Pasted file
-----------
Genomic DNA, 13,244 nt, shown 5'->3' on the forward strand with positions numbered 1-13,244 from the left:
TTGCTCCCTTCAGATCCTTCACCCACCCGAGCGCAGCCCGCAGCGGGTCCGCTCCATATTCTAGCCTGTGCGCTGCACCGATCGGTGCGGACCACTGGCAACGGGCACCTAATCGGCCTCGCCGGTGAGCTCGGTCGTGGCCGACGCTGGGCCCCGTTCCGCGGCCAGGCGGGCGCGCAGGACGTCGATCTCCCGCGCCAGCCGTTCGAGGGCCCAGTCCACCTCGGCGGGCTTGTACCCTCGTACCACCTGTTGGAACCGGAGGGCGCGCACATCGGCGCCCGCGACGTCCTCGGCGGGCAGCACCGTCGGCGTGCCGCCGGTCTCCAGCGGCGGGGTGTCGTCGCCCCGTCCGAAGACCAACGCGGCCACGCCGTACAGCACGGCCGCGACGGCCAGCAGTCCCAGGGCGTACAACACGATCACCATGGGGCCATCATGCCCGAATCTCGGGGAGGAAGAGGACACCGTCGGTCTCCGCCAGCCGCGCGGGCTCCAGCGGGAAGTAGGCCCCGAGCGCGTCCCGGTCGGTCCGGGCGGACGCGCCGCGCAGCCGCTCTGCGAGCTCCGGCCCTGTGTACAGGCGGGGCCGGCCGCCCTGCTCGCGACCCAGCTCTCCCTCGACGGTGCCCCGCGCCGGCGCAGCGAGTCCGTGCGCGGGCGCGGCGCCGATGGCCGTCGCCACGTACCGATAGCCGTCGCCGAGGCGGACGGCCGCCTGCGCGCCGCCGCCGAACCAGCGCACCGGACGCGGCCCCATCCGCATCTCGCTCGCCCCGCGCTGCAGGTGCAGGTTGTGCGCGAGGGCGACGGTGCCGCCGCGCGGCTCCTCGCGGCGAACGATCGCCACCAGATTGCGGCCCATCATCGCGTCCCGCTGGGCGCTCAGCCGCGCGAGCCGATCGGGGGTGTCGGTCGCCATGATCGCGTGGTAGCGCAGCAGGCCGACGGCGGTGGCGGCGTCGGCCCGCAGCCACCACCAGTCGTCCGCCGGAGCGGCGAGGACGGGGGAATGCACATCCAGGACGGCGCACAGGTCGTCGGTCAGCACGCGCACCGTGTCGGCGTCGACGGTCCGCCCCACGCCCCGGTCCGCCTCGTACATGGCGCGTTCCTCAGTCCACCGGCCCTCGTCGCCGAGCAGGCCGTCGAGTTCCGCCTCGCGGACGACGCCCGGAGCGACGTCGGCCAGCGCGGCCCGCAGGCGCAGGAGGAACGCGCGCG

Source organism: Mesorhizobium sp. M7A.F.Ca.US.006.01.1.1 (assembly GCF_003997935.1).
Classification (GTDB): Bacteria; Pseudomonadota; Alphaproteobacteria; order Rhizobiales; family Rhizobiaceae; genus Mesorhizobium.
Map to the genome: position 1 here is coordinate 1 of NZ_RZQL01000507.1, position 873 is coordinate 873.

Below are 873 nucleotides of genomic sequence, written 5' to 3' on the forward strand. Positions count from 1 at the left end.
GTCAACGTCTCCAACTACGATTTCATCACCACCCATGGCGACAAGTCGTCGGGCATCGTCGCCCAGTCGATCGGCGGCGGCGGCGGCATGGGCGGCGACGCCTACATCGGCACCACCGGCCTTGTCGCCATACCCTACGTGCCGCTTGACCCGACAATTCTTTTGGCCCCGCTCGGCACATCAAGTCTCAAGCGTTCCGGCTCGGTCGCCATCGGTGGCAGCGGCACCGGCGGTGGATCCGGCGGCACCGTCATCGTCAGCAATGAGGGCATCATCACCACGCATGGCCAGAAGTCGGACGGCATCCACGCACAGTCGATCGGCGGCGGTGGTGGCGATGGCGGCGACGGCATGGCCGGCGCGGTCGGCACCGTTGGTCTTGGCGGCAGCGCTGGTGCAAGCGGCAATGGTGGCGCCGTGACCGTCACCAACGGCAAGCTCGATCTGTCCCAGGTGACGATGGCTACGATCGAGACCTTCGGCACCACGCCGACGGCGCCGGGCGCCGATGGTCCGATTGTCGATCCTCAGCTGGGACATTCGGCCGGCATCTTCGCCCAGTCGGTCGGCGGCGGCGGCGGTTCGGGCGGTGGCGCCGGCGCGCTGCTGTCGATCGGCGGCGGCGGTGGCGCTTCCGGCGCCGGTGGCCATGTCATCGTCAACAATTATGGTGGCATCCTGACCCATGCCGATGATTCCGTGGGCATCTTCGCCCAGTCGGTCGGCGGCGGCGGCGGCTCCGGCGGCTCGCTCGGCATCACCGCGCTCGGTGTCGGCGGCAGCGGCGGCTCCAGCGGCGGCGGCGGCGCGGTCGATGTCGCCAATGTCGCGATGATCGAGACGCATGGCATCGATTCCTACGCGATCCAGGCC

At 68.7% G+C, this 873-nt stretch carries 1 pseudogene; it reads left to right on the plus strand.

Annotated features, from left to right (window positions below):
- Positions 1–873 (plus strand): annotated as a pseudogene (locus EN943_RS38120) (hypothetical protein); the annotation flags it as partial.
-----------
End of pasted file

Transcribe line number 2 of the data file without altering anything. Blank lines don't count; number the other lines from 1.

TTGCTCCCTTCAGATCCTTCACCCACCCGAGCGCAGCCCGCAGCGGGTCCGCTCCATATTCTAGCCTGTGCGCTGCACCGATCGGTGCGGACCACTGGCAACGGGCACCTAATCGGCCTCGCCGGTGAGCTCGGTCGTGGCCGACGCTGGGCCCCGTTCCGCGGCCAGGCGGGCGCGCAGGACGTCGATCTCCCGCGCCAGCCGTTCGAGGGCCCAGTCCACCTCGGCGGGCTTGTACCCTCGTACCACCTGTTGGAACCGGAGGGCGCGCACATCGGCGCCCGCGACGTCCTCGGCGGGCAGCACCGTCGGCGTGCCGCCGGTCTCCAGCGGCGGGGTGTCGTCGCCCCGTCCGAAGACCAACGCGGCCACGCCGTACAGCACGGCCGCGACGGCCAGCAGTCCCAGGGCGTACAACACGATCACCATGGGGCCATCATGCCCGAATCTCGGGGAGGAAGAGGACACCGTCGGTCTCCGCCAGCCGCGCGGGCTCCAGCGGGAAGTAGGCCCCGAGCGCGTCCCGGTCGGTCCGGGCGGACGCGCCGCGCAGCCGCTCTGCGAGCTCCGGCCCTGTGTACAGGCGGGGCCGGCCGCCCTGCTCGCGACCCAGCTCTCCCTCGACGGTGCCCCGCGCCGGCGCAGCGAGTCCGTGCGCGGGCGCGGCGCCGATGGCCGTCGCCACGTACCGATAGCCGTCGCCGAGGCGGACGGCCGCCTGCGCGCCGCCGCCGAACCAGCGCACCGGACGCGGCCCCATCCGCATCTCGCTCGCCCCGCGCTGCAGGTGCAGGTTGTGCGCGAGGGCGACGGTGCCGCCGCGCGGCTCCTCGCGGCGAACGATCGCCACCAGATTGCGGCCCATCATCGCGTCCCGCTGGGCGCTCAGCCGCGCGAGCCGATCGGGGGTGTCGGTCGCCATGATCGCGTGGTAGCGCAGCAGGCCGACGGCGGTGGCGGCGTCGGCCCGCAGCCACCACCAGTCGTCCGCCGGAGCGGCGAGGACGGGGGAATGCACATCCAGGACGGCGCACAGGTCGTCGGTCAGCACGCGCACCGTGTCGGCGTCGACGGTCCGCCCCACGCCCCGGTCCGCCTCGTACATGGCGCGTTCCTCAGTCCACCGGCCCTCGTCGCCGAGCAGGCCGTCGAGTTCCGCCTCGCGGACGACGCCCGGAGCGACGTCGGCCAGCGCGGCCCGCAGGCGCAGGAGGAACGCGCGCG